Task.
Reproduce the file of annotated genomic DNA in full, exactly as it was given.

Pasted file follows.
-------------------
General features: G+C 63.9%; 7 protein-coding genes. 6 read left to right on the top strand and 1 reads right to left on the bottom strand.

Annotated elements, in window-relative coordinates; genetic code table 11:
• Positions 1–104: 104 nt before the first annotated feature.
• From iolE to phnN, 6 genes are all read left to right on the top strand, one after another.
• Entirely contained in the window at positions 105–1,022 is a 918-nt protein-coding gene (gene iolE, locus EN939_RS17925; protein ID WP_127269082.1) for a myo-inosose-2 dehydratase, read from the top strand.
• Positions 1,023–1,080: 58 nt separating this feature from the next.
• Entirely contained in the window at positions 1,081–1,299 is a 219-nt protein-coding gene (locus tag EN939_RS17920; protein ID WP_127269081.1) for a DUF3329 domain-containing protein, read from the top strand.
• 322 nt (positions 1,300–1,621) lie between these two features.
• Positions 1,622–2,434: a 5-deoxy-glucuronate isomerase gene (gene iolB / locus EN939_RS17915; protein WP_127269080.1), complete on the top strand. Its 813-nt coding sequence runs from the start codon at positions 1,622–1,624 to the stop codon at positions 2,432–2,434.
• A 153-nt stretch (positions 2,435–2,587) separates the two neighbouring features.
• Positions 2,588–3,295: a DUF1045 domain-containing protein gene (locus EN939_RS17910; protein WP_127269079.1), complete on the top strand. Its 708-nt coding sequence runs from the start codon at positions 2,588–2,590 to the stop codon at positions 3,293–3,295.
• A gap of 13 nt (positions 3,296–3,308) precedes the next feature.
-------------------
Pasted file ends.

General features: G+C 63.9%; 7 protein-coding genes. 6 read left to right on the top strand and 1 reads right to left on the bottom strand.

Annotated elements, in window-relative coordinates; genetic code table 11:
• Positions 1–104: 104 nt before the first annotated feature.
• From iolE to phnN, 6 genes are all read left to right on the top strand, one after another.
• Entirely contained in the window at positions 105–1,022 is a 918-nt protein-coding gene (gene iolE, locus EN939_RS17925; protein ID WP_127269082.1) for a myo-inosose-2 dehydratase, read from the top strand.
• Positions 1,023–1,080: 58 nt separating this feature from the next.
• Entirely contained in the window at positions 1,081–1,299 is a 219-nt protein-coding gene (locus tag EN939_RS17920; protein ID WP_127269081.1) for a DUF3329 domain-containing protein, read from the top strand.
• 322 nt (positions 1,300–1,621) lie between these two features.
• Positions 1,622–2,434: a 5-deoxy-glucuronate isomerase gene (gene iolB / locus EN939_RS17915; protein WP_127269080.1), complete on the top strand. Its 813-nt coding sequence runs from the start codon at positions 1,622–1,624 to the stop codon at positions 2,432–2,434.
• A 153-nt stretch (positions 2,435–2,587) separates the two neighbouring features.
• Positions 2,588–3,295: a DUF1045 domain-containing protein gene (locus EN939_RS17910; protein WP_127269079.1), complete on the top strand. Its 708-nt coding sequence runs from the start codon at positions 2,588–2,590 to the stop codon at positions 3,293–3,295.
• A gap of 13 nt (positions 3,296–3,308) precedes the next feature.